If you’re an investment banker in Hong Kong or Singapore, the current 2015 bonus round is probably proving unpleasant (unless you’re a star rainmaker or work for J.P. Morgan or Goldman Sachs). Across the market bonuses are down at least 10% compared with the previous year, say headhunters.
Things are looking better in Asian private banking. We understand that bonuses in the sector – which are more closely linked to individual revenue performance and are not so affected by global cost-cutting drives – are roughly flat year-on-year.
Moreover, if you decide to move jobs after pocketing your 2015 payment in the next few weeks, your new firm may well give you a guaranteed targeted bonus for 2016. Receiving a guarantee so early in the year is virtually unheard of in investment banking – and it’s becoming a rarity even in the final quarter. In private banking, however, things are different.
Private banks in Singapore and Hong Kong are now offering guarantees on a “case by case” basis, mainly to senior relationships mangers (RMs) at executive director (ED) and managing director (MD) level, says Liu San Li, an ex-Coutts private banker, and now head of private wealth management at I Search Worldwide in Singapore.
“If you’re an experienced private banker you can negotiate a guarantee – the market is still short of candidates, so banks need to be flexible to get good people on board,” agrees former Merrill Lynch private banker Rahul Sen, now a headhunter at The Omerta Group in Singapore. “The new bank will say, ‘we will give you X bonus for 2016 on condition of you obtaining X in revenue or assets under management’.”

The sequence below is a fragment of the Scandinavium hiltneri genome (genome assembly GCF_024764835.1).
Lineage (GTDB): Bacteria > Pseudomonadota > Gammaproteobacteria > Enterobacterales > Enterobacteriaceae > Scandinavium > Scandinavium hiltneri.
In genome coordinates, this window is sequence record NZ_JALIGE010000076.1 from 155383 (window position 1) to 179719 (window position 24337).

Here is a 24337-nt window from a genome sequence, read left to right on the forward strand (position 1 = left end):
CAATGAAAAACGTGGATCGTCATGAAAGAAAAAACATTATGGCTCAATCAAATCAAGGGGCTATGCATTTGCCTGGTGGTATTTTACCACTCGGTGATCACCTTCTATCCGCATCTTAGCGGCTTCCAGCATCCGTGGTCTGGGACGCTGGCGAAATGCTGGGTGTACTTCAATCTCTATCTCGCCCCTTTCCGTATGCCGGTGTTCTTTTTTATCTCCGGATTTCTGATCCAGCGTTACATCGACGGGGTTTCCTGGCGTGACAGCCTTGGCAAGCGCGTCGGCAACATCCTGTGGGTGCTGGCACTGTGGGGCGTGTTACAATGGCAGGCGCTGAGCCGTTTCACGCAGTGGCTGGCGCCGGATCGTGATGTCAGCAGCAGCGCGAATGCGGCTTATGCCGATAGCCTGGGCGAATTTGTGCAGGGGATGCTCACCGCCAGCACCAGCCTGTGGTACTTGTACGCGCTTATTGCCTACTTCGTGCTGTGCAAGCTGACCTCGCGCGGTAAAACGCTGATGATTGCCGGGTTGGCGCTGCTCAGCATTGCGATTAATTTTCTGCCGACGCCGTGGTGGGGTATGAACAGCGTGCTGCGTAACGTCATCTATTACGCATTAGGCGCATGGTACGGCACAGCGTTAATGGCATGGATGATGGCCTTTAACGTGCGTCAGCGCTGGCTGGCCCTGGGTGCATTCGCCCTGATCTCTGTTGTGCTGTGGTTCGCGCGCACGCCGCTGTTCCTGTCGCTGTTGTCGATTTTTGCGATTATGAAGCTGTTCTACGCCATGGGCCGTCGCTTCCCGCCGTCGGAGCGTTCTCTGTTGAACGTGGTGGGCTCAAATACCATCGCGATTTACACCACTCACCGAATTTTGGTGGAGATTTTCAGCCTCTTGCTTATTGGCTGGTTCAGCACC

He adds: “If you’re an ED or MD on a S$400k fixed salary and you got a S$400k bonus for 2015 and another banks offers you a S$500k base to move in March or April, why would you do it? You risk your total compensation actually dropping by up to $300k.”
Sen says that RMs who don’t receive guaranteed bonus offers won’t always move: “The vast majority of senior private bankers, even those frustrated at their current roles, won’t change jobs if their income might fall.”
Today’s guarantees are not the open-ended ones that preceded the financial crisis. These days, a bonus is guaranteed if you hit your targets. However, the target that triggers a bonus guarantee will often be lower than a private banker’s AUM or revenue numbers at a former firm. “If you were managing a $300m book before, the new bank might tell you to reach $100m in year one as you build back your AUM,” explains Sen.
It’s not only the likes of UBS and Credit Suisse – both trying to hire hundreds of new RMs in Asia – who might give you a guarantee. Boutique private banks in Asia, the likes of Pictet and LGT, are also using guarantees to overcome talent-attraction disadvantages such as the small size of their product platforms.
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